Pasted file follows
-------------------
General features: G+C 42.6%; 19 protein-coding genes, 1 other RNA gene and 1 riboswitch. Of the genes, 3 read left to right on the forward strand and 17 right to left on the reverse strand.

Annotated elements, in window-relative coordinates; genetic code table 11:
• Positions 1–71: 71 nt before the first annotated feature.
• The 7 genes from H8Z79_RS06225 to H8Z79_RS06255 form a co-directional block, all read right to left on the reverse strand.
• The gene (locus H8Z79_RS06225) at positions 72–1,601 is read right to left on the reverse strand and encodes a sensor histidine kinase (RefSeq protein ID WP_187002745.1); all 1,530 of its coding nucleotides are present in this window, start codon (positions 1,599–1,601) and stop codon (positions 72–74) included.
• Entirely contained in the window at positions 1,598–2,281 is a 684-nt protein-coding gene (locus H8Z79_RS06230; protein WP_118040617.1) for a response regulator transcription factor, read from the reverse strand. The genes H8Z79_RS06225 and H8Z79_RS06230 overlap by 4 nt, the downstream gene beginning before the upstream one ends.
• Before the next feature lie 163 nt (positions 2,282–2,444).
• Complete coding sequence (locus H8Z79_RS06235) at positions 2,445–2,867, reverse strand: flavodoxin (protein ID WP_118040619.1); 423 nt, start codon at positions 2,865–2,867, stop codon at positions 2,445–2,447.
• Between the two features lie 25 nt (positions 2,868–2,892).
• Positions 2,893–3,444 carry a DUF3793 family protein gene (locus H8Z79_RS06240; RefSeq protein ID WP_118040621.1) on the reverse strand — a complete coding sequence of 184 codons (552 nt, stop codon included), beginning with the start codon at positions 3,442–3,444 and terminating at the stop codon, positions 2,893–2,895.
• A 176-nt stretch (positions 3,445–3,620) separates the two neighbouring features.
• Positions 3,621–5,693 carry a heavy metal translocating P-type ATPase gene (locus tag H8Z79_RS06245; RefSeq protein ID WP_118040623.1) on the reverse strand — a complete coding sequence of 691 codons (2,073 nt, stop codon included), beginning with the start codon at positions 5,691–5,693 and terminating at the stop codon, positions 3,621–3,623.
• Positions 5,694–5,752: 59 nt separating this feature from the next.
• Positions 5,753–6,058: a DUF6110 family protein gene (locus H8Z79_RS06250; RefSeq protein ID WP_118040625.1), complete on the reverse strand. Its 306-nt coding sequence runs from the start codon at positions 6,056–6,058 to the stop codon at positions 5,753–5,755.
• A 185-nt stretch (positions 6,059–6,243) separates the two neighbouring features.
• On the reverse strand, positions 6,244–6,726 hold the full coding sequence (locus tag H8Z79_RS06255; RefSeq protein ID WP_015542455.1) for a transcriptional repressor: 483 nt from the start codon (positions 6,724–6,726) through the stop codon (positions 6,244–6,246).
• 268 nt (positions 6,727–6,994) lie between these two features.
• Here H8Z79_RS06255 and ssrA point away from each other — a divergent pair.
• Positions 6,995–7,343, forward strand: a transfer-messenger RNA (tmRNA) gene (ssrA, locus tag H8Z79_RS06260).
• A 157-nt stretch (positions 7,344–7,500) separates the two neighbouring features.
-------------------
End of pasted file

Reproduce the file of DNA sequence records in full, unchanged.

General features: G+C 42.6%; 19 protein-coding genes, 1 other RNA gene and 1 riboswitch. Of the genes, 3 read left to right on the forward strand and 17 right to left on the reverse strand.

Annotated elements, in window-relative coordinates; genetic code table 11:
• Positions 1–71: 71 nt before the first annotated feature.
• The 7 genes from H8Z79_RS06225 to H8Z79_RS06255 form a co-directional block, all read right to left on the reverse strand.
• The gene (locus H8Z79_RS06225) at positions 72–1,601 is read right to left on the reverse strand and encodes a sensor histidine kinase (RefSeq protein ID WP_187002745.1); all 1,530 of its coding nucleotides are present in this window, start codon (positions 1,599–1,601) and stop codon (positions 72–74) included.
• Entirely contained in the window at positions 1,598–2,281 is a 684-nt protein-coding gene (locus H8Z79_RS06230; protein WP_118040617.1) for a response regulator transcription factor, read from the reverse strand. The genes H8Z79_RS06225 and H8Z79_RS06230 overlap by 4 nt, the downstream gene beginning before the upstream one ends.
• Before the next feature lie 163 nt (positions 2,282–2,444).
• Complete coding sequence (locus H8Z79_RS06235) at positions 2,445–2,867, reverse strand: flavodoxin (protein ID WP_118040619.1); 423 nt, start codon at positions 2,865–2,867, stop codon at positions 2,445–2,447.
• Between the two features lie 25 nt (positions 2,868–2,892).
• Positions 2,893–3,444 carry a DUF3793 family protein gene (locus H8Z79_RS06240; RefSeq protein ID WP_118040621.1) on the reverse strand — a complete coding sequence of 184 codons (552 nt, stop codon included), beginning with the start codon at positions 3,442–3,444 and terminating at the stop codon, positions 2,893–2,895.
• A 176-nt stretch (positions 3,445–3,620) separates the two neighbouring features.
• Positions 3,621–5,693 carry a heavy metal translocating P-type ATPase gene (locus tag H8Z79_RS06245; RefSeq protein ID WP_118040623.1) on the reverse strand — a complete coding sequence of 691 codons (2,073 nt, stop codon included), beginning with the start codon at positions 5,691–5,693 and terminating at the stop codon, positions 3,621–3,623.
• Positions 5,694–5,752: 59 nt separating this feature from the next.
• Positions 5,753–6,058: a DUF6110 family protein gene (locus H8Z79_RS06250; RefSeq protein ID WP_118040625.1), complete on the reverse strand. Its 306-nt coding sequence runs from the start codon at positions 6,056–6,058 to the stop codon at positions 5,753–5,755.
• A 185-nt stretch (positions 6,059–6,243) separates the two neighbouring features.
• On the reverse strand, positions 6,244–6,726 hold the full coding sequence (locus tag H8Z79_RS06255; RefSeq protein ID WP_015542455.1) for a transcriptional repressor: 483 nt from the start codon (positions 6,724–6,726) through the stop codon (positions 6,244–6,246).
• 268 nt (positions 6,727–6,994) lie between these two features.
• Here H8Z79_RS06255 and ssrA point away from each other — a divergent pair.
• Positions 6,995–7,343, forward strand: a transfer-messenger RNA (tmRNA) gene (ssrA, locus tag H8Z79_RS06260).
• A 157-nt stretch (positions 7,344–7,500) separates the two neighbouring features.